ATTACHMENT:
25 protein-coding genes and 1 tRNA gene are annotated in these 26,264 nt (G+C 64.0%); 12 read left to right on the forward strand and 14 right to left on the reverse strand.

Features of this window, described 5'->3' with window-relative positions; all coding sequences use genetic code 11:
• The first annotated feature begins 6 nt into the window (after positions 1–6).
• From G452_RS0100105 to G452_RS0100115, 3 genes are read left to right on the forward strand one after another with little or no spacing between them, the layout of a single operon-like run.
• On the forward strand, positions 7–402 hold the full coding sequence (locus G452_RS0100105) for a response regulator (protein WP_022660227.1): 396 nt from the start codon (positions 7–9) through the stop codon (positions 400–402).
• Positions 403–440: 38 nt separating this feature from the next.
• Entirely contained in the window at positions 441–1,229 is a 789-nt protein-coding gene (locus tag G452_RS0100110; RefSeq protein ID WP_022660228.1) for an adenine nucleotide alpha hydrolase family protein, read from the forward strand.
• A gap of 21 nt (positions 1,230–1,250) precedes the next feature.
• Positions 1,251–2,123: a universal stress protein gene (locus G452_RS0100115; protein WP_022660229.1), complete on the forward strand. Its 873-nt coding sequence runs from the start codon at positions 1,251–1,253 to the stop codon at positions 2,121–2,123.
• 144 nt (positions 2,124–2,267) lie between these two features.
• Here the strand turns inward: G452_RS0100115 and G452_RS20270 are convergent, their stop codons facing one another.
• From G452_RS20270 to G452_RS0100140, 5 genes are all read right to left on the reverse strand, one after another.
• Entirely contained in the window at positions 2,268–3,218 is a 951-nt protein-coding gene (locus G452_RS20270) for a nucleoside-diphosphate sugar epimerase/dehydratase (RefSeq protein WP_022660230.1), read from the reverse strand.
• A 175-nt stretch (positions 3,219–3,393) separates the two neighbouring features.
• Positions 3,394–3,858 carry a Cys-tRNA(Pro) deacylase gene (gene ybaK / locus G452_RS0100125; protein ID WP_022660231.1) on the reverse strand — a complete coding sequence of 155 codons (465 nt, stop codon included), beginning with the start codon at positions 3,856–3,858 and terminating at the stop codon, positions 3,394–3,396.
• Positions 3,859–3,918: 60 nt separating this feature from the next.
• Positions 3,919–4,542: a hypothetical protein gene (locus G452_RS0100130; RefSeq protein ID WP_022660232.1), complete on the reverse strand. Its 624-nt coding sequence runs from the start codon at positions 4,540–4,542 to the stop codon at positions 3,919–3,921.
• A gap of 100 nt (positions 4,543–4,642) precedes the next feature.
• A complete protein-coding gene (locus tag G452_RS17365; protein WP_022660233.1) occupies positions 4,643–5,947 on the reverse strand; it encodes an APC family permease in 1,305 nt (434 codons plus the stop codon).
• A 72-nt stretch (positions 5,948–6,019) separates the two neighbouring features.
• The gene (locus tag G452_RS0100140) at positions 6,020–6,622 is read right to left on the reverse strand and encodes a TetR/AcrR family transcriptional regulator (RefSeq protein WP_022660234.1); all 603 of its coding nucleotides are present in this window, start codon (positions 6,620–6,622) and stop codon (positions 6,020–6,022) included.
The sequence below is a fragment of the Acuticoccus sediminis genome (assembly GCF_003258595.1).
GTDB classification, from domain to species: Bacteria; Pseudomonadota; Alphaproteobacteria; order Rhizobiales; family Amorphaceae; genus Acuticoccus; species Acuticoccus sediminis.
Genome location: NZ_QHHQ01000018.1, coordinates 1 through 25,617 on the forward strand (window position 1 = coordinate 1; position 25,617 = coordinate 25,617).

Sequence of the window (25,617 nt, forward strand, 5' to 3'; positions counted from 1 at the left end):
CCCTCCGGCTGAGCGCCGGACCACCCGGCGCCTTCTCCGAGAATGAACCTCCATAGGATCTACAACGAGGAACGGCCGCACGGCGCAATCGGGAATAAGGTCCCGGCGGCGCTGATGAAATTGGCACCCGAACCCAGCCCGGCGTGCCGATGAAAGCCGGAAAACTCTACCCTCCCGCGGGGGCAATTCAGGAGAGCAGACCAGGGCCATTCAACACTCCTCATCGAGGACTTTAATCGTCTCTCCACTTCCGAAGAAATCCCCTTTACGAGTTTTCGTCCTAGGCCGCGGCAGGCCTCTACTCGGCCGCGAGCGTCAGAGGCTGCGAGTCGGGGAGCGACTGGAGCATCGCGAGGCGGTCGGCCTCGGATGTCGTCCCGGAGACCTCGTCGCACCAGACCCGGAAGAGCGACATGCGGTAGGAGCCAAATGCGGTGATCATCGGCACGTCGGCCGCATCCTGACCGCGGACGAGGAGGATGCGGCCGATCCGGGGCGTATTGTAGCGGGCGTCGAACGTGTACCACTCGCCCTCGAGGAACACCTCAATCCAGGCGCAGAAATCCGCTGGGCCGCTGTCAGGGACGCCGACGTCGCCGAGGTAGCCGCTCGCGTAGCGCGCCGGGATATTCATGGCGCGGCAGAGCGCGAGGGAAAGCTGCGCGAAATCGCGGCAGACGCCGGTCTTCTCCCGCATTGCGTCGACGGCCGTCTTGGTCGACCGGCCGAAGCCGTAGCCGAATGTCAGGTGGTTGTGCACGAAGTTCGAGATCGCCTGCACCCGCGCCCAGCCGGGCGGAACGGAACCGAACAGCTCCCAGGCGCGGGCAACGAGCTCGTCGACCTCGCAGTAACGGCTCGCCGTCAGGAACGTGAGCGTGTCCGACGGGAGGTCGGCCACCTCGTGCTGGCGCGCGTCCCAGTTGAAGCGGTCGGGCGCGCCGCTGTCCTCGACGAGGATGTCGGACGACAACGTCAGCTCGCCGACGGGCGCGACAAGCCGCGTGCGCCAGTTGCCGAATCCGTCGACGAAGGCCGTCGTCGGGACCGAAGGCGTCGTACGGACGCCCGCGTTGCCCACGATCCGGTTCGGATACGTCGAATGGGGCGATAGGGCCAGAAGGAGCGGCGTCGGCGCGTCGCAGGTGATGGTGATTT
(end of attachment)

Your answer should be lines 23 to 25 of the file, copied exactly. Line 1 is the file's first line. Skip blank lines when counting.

GTDB classification, from domain to species: Bacteria; Pseudomonadota; Alphaproteobacteria; order Rhizobiales; family Amorphaceae; genus Acuticoccus; species Acuticoccus sediminis.
Genome location: NZ_QHHQ01000018.1, coordinates 1 through 25,617 on the forward strand (window position 1 = coordinate 1; position 25,617 = coordinate 25,617).

Sequence of the window (25,617 nt, forward strand, 5' to 3'; positions counted from 1 at the left end):